JAMA.  Journal of the American Medical Association
March 6 1996 Vol 275 No.9 pp 699-703

Mortality Associated With Low Plasma Concentration of Beta Carotene and the Effect of Oral Supplementation
E. Robert Greenberg, MD; John A. Baron, MD; Margaret R. Karagas, PhD; Therese A. Stukel, PhD;  David W. Nierenbergl. MD- Marguerite M. Stevens, PhD; Jack S. Mandel, PhD, Robert W. Haile, PhD
From the Dartrmouth Medical School and Norris Cotton Cancer Center. Lebanon. NH (Drs Greenberg. Baron. Karagas. Stuke~. Nierenberg. and Stevens): University of Mnnesota School of Public Health. Minneapolis (Dr Mandel): and University of California. LosAngeles. School of Medicine and University ol Southern California School of Medicine (Dr Haile).D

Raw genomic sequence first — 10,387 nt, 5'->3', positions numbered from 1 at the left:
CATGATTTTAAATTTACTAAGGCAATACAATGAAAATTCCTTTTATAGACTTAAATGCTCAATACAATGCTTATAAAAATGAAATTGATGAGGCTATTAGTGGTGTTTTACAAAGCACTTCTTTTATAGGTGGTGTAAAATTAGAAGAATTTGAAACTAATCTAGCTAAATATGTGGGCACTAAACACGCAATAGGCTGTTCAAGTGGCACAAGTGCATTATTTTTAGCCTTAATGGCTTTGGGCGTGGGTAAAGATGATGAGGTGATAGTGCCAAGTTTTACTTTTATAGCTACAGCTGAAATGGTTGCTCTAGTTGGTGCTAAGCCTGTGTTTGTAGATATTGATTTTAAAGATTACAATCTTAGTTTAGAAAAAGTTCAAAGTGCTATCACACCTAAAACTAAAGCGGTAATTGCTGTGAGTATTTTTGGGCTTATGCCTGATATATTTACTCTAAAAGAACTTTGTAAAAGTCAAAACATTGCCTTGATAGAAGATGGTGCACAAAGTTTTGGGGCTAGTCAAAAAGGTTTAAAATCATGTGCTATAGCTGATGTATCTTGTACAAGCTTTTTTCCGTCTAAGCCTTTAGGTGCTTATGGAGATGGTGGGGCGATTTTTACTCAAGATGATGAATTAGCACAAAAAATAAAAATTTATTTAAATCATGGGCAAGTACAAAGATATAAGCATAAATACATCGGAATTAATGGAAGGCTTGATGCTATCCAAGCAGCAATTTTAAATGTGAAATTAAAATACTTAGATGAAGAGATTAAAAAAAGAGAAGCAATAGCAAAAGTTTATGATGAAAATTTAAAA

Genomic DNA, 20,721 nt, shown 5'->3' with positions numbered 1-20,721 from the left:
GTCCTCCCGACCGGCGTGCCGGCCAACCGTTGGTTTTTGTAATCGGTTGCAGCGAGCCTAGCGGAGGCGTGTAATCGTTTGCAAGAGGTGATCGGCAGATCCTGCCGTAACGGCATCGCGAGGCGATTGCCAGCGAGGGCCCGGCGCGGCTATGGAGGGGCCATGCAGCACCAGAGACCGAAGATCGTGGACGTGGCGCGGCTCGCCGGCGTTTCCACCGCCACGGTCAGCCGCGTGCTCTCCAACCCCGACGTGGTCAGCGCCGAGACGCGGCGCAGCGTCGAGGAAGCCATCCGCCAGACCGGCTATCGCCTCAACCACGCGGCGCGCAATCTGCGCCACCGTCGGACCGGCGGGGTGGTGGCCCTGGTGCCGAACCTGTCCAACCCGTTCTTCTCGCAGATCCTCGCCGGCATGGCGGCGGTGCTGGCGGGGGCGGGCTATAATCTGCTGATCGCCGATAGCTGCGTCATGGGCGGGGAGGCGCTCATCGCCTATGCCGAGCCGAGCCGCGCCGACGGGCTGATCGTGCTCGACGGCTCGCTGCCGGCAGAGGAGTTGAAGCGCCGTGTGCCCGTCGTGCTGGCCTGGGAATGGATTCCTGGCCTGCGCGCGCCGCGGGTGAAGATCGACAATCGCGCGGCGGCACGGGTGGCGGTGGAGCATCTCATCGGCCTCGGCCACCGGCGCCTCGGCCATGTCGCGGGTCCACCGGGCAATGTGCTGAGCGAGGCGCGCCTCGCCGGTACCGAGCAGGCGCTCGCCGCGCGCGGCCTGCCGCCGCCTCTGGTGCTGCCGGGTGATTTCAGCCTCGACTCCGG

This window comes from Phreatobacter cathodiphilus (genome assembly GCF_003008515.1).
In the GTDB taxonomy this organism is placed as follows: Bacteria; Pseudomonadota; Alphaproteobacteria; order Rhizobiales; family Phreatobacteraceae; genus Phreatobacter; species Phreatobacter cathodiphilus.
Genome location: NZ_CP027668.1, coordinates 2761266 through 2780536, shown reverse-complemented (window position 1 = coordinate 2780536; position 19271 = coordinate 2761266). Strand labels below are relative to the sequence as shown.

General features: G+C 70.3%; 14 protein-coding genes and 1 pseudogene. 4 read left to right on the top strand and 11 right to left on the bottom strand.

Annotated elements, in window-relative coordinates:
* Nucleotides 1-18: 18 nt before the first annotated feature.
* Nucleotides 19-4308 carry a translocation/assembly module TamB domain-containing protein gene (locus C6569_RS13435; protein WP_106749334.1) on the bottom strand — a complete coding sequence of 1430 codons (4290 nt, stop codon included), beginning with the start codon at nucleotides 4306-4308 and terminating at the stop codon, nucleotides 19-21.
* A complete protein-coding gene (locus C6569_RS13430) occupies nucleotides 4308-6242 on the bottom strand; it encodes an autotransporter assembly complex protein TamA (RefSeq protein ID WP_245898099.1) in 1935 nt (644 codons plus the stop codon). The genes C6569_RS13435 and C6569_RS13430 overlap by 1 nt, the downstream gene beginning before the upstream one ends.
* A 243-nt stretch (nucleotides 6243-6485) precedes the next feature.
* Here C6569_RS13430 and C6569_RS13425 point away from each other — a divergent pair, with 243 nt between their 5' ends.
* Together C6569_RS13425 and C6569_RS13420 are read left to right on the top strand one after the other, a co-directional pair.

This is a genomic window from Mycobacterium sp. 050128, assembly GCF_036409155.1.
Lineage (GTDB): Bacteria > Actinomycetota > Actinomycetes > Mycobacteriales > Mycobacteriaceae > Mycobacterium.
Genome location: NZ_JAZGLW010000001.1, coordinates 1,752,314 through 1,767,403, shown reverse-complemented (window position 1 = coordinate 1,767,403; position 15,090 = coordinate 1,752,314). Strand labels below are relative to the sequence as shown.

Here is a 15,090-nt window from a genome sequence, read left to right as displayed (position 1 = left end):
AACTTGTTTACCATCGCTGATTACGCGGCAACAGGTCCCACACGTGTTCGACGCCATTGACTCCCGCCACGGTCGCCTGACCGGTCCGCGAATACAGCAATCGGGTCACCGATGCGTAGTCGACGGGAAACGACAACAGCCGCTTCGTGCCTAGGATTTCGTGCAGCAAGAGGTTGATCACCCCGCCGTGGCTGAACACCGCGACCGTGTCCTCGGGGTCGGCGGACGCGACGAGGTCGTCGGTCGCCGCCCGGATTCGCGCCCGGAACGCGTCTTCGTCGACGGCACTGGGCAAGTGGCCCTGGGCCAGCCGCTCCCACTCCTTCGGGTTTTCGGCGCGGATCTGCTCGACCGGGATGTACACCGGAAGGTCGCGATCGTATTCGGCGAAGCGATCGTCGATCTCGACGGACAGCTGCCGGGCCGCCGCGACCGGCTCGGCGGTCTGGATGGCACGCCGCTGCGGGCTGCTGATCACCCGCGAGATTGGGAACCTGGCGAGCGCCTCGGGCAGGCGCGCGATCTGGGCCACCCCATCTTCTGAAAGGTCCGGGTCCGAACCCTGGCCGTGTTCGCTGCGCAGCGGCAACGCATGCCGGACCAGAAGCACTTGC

One possibility is that beta carotene is a marker for other dietary or lifestyle factors and that these factors account for the benefit suggested in our population and in other investigations. We lacked detailed dietary information from our study participants, but higher blood concentrations of carotenoids are characteristic of  persons who eat large amounts of vegetables and fruits, and many compounds other than beta carotene in these foods perhaps could reduce risk of cancer and heart disease. For example, fruits and vegetables contain vitamins, selenium. fiber, and other substances that have antioxidant properties or anticarcinogenic effects in laboratory experiments. It is conceivable that the decrease in mortality risk associated with higher initial plasma beta carotene concentrations in our study was actually a manifestation of the conjoint beneficial effects of a number of factors related to diet. If so, programs to change dietary patterns toward consumption of more vegetables, fruits, and grains may prove more effective than altering intake of individual micronutrients such as beta carotene.

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